Cockram Construction Limited v Fulton Hogan Construction Pty Ltd  NSWCA 107 ||| MTECC News edition 19.1
Cockram Construction Limited v Fulton Hogan Construction Pty Ltd  NSWCA 107
An adjudicator determined that Cockram, as subcontractor to Fulton Hogan, was entitled to be paid $8,307,337.72 in respect of extensions of time. In defence of the claim, Fulton Hogan relied upon clause 22(1)(e) of the subcontract, which provided as a pre-condition to entitlement to an extension of time, that the contractor (Fulton Hogan) had received an equivalent extension of time under the head contract. The adjudicator held that this was not “a legitimate condition precedent” because it relied upon a contractual relationship to which Cockram was not a party.
Fulton Hogan sought judicial review of the determination on the basis that the adjudicator had departed from her statutory functions by refusing to apply clause 22(1)(e) of the subcontract.
The Primary Judge granted the relief, holding that “it was simply a matter for speculation why the adjudicator thought clause 22(1)(e) did not apply”, and that accordingly the adjudicator had failed to give reasons for a critical aspect of her decision, which constituted a failure to comply with the statutory requirement to “include reasons for the determination (per s22(3)(b))”, and jurisdictional error.
On appeal by Cockram to the Court of Appeal, Fulton Hogan reshaped its arguments in seeking to support the Primary Judge’s decision, first, by submitting that the adjudicator’s reasons indicated a refusal by the adjudicator to apply clause 22(1)(e) of the subcontract, and secondly, that if the adjudicator’s reasons did not manifest such a refusal, the adjudicator must have had additional and unstated reasons for upholding the extension of time claims, and accordingly failed to comply with the requirement that the adjudicator’s determination “include the reasons for the determination”.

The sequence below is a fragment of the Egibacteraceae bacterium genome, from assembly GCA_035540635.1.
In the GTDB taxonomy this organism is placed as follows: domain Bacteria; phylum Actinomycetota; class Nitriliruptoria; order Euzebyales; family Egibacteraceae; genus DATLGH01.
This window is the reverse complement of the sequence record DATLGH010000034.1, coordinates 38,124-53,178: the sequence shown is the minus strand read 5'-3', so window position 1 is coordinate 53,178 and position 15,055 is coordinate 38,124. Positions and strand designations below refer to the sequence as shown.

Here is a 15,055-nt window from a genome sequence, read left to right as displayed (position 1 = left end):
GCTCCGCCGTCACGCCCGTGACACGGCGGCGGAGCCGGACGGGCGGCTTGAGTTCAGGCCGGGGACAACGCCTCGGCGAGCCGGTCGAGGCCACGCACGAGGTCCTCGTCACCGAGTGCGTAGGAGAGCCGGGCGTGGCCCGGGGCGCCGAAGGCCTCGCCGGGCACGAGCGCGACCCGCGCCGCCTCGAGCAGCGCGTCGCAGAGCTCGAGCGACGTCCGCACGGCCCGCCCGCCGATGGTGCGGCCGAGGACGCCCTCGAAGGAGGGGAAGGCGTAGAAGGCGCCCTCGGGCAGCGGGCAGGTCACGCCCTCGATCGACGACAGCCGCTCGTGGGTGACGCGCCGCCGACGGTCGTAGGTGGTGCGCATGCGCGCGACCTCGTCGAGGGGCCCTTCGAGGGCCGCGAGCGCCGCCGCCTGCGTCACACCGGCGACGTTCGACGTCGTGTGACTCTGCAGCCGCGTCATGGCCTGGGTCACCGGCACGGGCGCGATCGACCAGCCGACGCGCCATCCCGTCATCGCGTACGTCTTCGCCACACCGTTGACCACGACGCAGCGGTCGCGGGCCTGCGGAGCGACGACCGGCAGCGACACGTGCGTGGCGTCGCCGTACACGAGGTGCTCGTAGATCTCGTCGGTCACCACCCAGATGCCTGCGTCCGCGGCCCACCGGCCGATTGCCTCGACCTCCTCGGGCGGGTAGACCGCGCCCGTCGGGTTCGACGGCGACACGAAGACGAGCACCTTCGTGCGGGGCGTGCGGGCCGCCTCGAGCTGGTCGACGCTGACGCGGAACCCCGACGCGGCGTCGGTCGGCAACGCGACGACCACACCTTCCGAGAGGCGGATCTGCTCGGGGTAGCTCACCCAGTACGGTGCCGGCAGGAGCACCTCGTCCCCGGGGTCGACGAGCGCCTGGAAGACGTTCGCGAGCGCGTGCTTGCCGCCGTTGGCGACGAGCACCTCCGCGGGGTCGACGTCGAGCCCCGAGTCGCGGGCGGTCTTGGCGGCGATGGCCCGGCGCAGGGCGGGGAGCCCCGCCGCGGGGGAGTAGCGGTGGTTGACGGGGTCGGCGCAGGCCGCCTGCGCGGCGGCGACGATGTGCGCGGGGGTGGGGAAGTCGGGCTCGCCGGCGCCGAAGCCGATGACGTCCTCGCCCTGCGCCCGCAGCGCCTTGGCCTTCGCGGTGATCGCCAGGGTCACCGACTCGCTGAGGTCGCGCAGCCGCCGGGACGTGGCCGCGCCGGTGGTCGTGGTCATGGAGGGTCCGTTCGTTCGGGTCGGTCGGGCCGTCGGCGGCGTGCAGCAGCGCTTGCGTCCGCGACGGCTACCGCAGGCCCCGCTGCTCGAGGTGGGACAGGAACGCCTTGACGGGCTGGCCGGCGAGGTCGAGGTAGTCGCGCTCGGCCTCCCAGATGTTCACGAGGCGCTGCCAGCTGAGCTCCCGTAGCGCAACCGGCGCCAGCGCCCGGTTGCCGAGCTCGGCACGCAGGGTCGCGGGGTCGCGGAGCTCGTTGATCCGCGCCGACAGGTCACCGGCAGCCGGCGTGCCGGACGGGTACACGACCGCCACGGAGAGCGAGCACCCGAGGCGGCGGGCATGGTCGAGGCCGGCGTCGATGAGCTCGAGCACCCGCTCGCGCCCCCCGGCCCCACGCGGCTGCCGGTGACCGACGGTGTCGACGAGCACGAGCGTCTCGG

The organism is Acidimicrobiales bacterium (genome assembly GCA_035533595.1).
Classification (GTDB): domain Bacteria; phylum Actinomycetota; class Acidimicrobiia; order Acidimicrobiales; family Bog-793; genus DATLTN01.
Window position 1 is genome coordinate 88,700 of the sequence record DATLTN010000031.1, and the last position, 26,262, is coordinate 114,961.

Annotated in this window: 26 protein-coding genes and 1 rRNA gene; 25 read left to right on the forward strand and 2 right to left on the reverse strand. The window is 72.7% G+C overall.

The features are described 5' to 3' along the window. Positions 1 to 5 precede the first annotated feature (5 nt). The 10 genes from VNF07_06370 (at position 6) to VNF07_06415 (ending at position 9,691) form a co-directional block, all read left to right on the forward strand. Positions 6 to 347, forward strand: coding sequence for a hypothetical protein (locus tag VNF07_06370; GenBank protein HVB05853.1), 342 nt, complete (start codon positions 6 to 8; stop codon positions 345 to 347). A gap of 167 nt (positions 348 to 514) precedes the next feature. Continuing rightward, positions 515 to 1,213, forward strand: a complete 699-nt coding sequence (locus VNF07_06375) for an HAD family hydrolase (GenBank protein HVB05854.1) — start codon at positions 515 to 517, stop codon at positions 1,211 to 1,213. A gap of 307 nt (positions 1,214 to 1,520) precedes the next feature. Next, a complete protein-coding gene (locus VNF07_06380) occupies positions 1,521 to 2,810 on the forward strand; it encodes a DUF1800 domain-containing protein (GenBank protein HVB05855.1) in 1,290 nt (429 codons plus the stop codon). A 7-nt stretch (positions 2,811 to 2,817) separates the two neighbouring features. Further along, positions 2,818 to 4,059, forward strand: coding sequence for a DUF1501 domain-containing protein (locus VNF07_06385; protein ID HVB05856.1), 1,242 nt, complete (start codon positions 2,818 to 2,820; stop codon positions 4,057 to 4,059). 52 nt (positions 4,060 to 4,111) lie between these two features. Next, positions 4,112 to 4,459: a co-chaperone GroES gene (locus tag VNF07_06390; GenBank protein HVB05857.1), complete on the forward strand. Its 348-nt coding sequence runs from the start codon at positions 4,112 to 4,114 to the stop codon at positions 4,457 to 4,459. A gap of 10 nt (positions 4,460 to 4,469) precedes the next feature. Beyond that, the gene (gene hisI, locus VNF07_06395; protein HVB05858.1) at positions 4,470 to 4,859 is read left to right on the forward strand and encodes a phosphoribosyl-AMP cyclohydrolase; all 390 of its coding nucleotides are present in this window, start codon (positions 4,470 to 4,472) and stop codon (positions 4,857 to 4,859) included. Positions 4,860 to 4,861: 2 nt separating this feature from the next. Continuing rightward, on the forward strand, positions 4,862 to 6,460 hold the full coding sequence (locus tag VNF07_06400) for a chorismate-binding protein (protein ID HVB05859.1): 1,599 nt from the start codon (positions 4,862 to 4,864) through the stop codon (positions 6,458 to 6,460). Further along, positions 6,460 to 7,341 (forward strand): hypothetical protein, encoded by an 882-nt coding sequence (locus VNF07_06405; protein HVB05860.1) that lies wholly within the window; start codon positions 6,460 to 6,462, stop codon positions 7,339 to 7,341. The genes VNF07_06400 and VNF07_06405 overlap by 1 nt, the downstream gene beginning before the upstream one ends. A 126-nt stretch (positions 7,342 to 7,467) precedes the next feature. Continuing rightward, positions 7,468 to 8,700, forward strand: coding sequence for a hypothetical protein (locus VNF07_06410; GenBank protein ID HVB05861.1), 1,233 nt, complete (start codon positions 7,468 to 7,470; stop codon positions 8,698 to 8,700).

The Court of Appeal allowed Cockram’s appeal, holding that:
- the requirement to include reasons for the determination does not require the adjudicator to provide a written account of the subjective processes by which the determination was reached. It is sufficient that the adjudicator provide an explanation for the outcome which the adjudicator wishes to present;
- the determination recorded a complete argument for the conclusion reached by the adjudicator and accordingly there was no basis for the submission that the adjudicator must have had additional unstated reasons for her determination.
Special leave news
The High Court has granted special leave in respect of the Victorian Court of Appeal’s decision of Mann v Paterson Constructions Pty Ltd  VSCA 231. The Court of Appeal’s decision was summarised in a case note by Andrew Laird in edition 18.17, located here for ease of reference.